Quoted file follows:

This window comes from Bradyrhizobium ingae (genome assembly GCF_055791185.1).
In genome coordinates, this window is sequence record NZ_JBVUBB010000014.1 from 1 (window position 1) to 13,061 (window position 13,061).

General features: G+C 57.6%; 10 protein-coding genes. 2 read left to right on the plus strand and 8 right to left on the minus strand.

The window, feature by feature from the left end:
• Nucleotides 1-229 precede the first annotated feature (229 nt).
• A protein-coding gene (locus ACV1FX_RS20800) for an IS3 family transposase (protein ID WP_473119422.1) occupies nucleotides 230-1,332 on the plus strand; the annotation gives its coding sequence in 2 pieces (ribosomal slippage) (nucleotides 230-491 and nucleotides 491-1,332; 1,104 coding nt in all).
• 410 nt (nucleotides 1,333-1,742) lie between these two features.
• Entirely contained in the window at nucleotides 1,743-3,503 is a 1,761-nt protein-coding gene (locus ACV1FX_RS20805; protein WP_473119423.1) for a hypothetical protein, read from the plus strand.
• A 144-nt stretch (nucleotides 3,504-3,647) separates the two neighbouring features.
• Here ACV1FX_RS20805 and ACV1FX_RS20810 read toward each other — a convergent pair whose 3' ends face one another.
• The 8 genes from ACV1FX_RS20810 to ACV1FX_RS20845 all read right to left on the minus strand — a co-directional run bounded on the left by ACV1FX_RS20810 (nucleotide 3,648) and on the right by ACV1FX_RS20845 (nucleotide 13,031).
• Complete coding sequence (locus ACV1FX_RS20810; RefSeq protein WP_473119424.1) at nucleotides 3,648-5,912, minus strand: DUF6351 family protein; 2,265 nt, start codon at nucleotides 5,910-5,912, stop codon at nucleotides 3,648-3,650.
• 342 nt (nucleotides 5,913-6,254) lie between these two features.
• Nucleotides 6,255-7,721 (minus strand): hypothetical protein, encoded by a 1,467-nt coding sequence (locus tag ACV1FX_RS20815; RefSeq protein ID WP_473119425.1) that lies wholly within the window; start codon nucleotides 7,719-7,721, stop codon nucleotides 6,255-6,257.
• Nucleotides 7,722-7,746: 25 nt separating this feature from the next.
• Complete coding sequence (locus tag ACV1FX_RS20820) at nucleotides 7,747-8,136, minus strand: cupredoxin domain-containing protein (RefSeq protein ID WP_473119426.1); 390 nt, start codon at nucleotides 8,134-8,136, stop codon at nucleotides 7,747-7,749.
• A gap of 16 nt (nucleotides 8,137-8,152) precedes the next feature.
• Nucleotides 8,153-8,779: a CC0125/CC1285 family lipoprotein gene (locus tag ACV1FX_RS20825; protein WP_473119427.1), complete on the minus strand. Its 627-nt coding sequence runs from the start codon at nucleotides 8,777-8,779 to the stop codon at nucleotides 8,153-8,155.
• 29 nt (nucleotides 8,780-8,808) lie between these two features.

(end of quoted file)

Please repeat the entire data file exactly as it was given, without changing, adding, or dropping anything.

This window comes from Bradyrhizobium ingae (genome assembly GCF_055791185.1).
In genome coordinates, this window is sequence record NZ_JBVUBB010000014.1 from 1 (window position 1) to 13,061 (window position 13,061).

General features: G+C 57.6%; 10 protein-coding genes. 2 read left to right on the plus strand and 8 right to left on the minus strand.

The window, feature by feature from the left end:
• Nucleotides 1-229 precede the first annotated feature (229 nt).
• A protein-coding gene (locus ACV1FX_RS20800) for an IS3 family transposase (protein ID WP_473119422.1) occupies nucleotides 230-1,332 on the plus strand; the annotation gives its coding sequence in 2 pieces (ribosomal slippage) (nucleotides 230-491 and nucleotides 491-1,332; 1,104 coding nt in all).
• 410 nt (nucleotides 1,333-1,742) lie between these two features.
• Entirely contained in the window at nucleotides 1,743-3,503 is a 1,761-nt protein-coding gene (locus ACV1FX_RS20805; protein WP_473119423.1) for a hypothetical protein, read from the plus strand.
• A 144-nt stretch (nucleotides 3,504-3,647) separates the two neighbouring features.
• Here ACV1FX_RS20805 and ACV1FX_RS20810 read toward each other — a convergent pair whose 3' ends face one another.
• The 8 genes from ACV1FX_RS20810 to ACV1FX_RS20845 all read right to left on the minus strand — a co-directional run bounded on the left by ACV1FX_RS20810 (nucleotide 3,648) and on the right by ACV1FX_RS20845 (nucleotide 13,031).
• Complete coding sequence (locus ACV1FX_RS20810; RefSeq protein WP_473119424.1) at nucleotides 3,648-5,912, minus strand: DUF6351 family protein; 2,265 nt, start codon at nucleotides 5,910-5,912, stop codon at nucleotides 3,648-3,650.
• 342 nt (nucleotides 5,913-6,254) lie between these two features.
• Nucleotides 6,255-7,721 (minus strand): hypothetical protein, encoded by a 1,467-nt coding sequence (locus tag ACV1FX_RS20815; RefSeq protein ID WP_473119425.1) that lies wholly within the window; start codon nucleotides 7,719-7,721, stop codon nucleotides 6,255-6,257.
• Nucleotides 7,722-7,746: 25 nt separating this feature from the next.
• Complete coding sequence (locus tag ACV1FX_RS20820) at nucleotides 7,747-8,136, minus strand: cupredoxin domain-containing protein (RefSeq protein ID WP_473119426.1); 390 nt, start codon at nucleotides 8,134-8,136, stop codon at nucleotides 7,747-7,749.
• A gap of 16 nt (nucleotides 8,137-8,152) precedes the next feature.
• Nucleotides 8,153-8,779: a CC0125/CC1285 family lipoprotein gene (locus tag ACV1FX_RS20825; protein WP_473119427.1), complete on the minus strand. Its 627-nt coding sequence runs from the start codon at nucleotides 8,777-8,779 to the stop codon at nucleotides 8,153-8,155.
• 29 nt (nucleotides 8,780-8,808) lie between these two features.